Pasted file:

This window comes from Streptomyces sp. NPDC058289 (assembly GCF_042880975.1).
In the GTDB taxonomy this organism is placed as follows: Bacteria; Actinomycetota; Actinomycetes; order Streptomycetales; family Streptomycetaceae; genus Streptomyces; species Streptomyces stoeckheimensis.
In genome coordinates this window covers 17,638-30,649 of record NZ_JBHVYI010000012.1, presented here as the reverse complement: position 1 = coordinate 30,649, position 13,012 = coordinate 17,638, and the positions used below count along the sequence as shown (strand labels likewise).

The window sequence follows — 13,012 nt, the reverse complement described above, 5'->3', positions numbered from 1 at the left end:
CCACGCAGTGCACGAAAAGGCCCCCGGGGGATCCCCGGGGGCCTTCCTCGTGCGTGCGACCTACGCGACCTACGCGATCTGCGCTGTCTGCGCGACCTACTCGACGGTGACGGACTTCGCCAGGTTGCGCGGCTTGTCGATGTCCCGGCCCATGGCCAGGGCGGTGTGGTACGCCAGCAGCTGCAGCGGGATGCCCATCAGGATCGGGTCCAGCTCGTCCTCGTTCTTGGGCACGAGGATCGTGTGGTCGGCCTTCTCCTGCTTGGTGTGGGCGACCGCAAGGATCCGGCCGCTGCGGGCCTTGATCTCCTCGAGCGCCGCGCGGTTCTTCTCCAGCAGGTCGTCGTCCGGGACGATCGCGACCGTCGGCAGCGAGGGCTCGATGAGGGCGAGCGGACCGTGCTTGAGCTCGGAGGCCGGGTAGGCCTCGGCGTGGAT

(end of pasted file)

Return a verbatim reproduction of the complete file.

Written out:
This window comes from Streptomyces sp. NPDC058289 (assembly GCF_042880975.1).
In the GTDB taxonomy this organism is placed as follows: Bacteria; Actinomycetota; Actinomycetes; order Streptomycetales; family Streptomycetaceae; genus Streptomyces; species Streptomyces stoeckheimensis.
In genome coordinates this window covers 17,638-30,649 of record NZ_JBHVYI010000012.1, presented here as the reverse complement: position 1 = coordinate 30,649, position 13,012 = coordinate 17,638, and the positions used below count along the sequence as shown (strand labels likewise).

The window sequence follows — 13,012 nt, the reverse complement described above, 5'->3', positions numbered from 1 at the left end:
CCACGCAGTGCACGAAAAGGCCCCCGGGGGATCCCCGGGGGCCTTCCTCGTGCGTGCGACCTACGCGACCTACGCGATCTGCGCTGTCTGCGCGACCTACTCGACGGTGACGGACTTCGCCAGGTTGCGCGGCTTGTCGATGTCCCGGCCCATGGCCAGGGCGGTGTGGTACGCCAGCAGCTGCAGCGGGATGCCCATCAGGATCGGGTCCAGCTCGTCCTCGTTCTTGGGCACGAGGATCGTGTGGTCGGCCTTCTCCTGCTTGGTGTGGGCGACCGCAAGGATCCGGCCGCTGCGGGCCTTGATCTCCTCGAGCGCCGCGCGGTTCTTCTCCAGCAGGTCGTCGTCCGGGACGATCGCGACCGTCGGCAGCGAGGGCTCGATGAGGGCGAGCGGACCGTGCTTGAGCTCGGAGGCCGGGTAGGCCTCGGCGTGGAT